Synthese 105 (1):115 - 121 (1995)
InWord and Object W. V. Quine argues that there is no uniquely correct way to assign referents to the terms of a language; any claim about the reference of a term is implicitly relative to a manual of translation. To Rudolf Carnap this must have seemed familiar. BeforeWord and Object was written Carnap had been saying the same thing inMeaning and Necessity: under the assumption of the method of the name-relation, any claim about the reference of a term is implicitly relative to what Carnap calls a conception of the name-relation. Yet Carnap is often taken to be a victim of Quine's relativistic notion of reference. Drawing on Carnap's discussion of the name-relation inMeaning and Necessity, it is argued that Carnap's and Quine's views on reference are not so far apart as is usually perceived.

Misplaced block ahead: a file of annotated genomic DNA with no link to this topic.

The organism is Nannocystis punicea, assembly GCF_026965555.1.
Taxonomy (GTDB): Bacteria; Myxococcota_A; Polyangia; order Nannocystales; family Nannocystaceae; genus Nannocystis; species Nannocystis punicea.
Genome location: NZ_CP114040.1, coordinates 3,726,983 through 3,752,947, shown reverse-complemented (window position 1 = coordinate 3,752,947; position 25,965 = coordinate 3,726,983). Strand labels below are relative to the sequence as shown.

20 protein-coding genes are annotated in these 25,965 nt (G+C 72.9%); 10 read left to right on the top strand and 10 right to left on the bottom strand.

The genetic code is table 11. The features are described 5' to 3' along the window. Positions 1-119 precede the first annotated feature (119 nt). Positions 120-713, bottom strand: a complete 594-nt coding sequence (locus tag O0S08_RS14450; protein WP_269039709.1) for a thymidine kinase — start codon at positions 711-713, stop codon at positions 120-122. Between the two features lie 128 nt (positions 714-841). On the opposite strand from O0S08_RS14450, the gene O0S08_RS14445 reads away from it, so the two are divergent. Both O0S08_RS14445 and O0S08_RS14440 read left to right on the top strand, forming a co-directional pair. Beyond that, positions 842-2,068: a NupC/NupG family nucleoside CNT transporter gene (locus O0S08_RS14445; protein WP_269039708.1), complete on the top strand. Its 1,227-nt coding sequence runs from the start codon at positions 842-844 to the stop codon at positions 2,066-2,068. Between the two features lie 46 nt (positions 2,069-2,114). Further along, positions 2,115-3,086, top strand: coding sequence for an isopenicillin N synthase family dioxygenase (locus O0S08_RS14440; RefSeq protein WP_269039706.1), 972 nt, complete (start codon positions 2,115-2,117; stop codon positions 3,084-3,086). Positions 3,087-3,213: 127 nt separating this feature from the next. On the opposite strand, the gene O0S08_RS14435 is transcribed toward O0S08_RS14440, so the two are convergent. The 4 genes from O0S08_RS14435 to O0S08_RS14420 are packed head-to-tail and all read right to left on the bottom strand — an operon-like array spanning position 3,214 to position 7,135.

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References found in this work BETA
Meaning and Necessity: A Study in Semantics and Modal Logic.Rudolf Carnap - 1947 - University of Chicago Press.
Quine and Analytic Philosophy: The Language of Language.George D. Romanos - 1983 - MIT Press.
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